An Open Letter From Ray

So, I’d like to talk to you a little bit about my brother Gareth if you don’t mind.


My little brother is a grown up now, but I have always found it rather difficult to think of him as anything but my little brother.  I would expect this is rather common, but as he is my only brother I can’t really compare it to anything else.  When he was my actual little brother, in his very younger days, I was fiercely over-protective of him.  Every time he was so much as five minutes late home he would be greeted by me in a state of abject panic -always been a worrier me - and the majority of the time he was under my watch.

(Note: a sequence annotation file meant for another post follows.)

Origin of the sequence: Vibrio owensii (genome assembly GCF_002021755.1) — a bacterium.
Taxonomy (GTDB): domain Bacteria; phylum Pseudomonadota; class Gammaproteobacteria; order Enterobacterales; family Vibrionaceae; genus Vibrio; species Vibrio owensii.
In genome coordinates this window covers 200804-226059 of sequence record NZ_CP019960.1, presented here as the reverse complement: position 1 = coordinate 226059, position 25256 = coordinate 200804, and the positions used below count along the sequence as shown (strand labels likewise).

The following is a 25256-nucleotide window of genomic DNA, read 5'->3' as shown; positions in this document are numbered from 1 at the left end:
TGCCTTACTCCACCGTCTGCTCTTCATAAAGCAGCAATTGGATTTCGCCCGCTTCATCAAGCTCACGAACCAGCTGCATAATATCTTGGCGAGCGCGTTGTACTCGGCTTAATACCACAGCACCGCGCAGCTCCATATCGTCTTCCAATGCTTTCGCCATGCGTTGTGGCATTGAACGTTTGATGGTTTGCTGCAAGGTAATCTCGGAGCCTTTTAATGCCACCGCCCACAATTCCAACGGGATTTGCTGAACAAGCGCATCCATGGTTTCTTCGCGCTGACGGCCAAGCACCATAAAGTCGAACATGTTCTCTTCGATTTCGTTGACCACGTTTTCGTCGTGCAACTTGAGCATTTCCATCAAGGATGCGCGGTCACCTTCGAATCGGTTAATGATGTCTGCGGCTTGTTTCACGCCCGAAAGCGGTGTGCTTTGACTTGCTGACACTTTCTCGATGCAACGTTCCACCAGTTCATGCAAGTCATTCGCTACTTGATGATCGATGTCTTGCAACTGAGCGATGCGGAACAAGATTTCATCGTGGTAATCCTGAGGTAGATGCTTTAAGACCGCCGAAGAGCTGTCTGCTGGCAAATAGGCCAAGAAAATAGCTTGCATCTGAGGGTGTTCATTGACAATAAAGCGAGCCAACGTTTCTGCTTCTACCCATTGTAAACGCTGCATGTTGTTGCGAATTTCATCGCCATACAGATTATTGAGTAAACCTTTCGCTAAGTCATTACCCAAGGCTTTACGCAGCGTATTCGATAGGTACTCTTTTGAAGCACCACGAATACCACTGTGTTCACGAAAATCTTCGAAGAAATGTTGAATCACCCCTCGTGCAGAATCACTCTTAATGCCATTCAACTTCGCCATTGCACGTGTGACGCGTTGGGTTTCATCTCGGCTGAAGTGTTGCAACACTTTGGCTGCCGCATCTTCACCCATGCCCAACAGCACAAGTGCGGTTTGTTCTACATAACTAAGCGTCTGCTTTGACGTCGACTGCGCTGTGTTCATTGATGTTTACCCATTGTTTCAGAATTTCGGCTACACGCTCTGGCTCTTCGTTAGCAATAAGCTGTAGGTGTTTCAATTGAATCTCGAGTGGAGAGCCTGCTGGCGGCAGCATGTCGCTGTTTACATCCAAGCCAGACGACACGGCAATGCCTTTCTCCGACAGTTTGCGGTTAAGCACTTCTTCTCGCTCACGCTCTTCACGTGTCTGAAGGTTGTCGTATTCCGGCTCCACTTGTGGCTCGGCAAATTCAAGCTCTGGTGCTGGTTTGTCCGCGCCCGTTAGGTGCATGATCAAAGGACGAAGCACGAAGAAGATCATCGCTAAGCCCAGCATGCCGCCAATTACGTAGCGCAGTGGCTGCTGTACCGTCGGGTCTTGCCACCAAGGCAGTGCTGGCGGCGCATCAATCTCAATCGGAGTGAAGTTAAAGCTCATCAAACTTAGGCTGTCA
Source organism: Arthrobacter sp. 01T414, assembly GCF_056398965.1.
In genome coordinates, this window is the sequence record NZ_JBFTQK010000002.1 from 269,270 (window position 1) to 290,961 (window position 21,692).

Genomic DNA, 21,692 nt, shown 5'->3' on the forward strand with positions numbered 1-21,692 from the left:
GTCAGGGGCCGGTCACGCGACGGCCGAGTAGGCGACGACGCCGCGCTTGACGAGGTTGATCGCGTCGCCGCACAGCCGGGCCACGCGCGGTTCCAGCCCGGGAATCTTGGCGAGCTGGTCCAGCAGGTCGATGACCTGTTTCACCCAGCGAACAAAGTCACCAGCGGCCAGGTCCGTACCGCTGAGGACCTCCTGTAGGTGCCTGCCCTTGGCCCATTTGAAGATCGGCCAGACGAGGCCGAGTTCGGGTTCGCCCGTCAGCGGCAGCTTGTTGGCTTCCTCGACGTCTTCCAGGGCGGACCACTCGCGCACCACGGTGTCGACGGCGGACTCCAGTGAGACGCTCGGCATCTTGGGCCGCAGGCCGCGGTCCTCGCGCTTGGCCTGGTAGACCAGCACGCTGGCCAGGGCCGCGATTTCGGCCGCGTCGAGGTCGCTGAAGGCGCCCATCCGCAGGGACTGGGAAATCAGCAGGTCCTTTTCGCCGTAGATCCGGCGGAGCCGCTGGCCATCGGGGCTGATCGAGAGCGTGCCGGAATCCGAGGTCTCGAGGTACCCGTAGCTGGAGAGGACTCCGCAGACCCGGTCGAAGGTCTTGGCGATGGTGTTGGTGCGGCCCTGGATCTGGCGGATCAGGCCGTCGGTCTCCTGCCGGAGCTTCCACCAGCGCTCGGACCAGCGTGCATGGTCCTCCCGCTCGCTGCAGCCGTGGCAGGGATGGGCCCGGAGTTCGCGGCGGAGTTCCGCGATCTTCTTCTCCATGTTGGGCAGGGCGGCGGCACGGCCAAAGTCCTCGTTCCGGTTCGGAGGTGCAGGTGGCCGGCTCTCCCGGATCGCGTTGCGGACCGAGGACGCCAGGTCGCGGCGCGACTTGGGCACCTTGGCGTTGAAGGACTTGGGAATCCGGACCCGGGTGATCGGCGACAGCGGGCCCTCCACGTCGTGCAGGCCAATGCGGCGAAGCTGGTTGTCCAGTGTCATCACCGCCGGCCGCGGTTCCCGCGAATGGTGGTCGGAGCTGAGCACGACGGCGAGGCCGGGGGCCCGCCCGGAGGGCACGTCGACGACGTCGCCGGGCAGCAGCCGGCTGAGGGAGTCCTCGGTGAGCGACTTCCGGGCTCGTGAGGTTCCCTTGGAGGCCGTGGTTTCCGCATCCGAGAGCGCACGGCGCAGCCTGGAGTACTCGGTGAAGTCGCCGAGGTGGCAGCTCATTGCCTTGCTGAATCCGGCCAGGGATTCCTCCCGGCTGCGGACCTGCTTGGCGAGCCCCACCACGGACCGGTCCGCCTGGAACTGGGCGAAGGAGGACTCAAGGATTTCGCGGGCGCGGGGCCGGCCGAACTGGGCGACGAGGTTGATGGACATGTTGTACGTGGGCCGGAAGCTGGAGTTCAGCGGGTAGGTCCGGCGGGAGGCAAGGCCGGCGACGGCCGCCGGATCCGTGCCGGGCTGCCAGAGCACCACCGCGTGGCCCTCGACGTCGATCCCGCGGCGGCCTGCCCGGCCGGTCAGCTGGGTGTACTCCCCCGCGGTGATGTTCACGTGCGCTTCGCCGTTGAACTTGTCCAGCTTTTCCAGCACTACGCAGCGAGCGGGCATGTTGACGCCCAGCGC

When I went off to university (yes, genuinely – got a degree and everything), not being around him was one of the biggest stresses I had to contend with.  This was tripled when something truly horrific happened in his life whilst I was away.


He’d not long been at senior school when on 26th Feb 1993 he had planned to go into Warrington town centre with his new best friend from school, Tim.  At the last minute, Gareth had decided not to go.  I’m really not one for looking at things from the stance of “If he only hadn’t made that decision..” etc, but this one does stick with me, not nearly as much as it sticks with Gareth.  Tim still went off into town on the day when the Provisional IRA decided to plant two bombs on Bridge Street.  The first bomb went off, sending crowds of people straight into the direction of the second.  From all accounts, Tim took the full impact of the second one.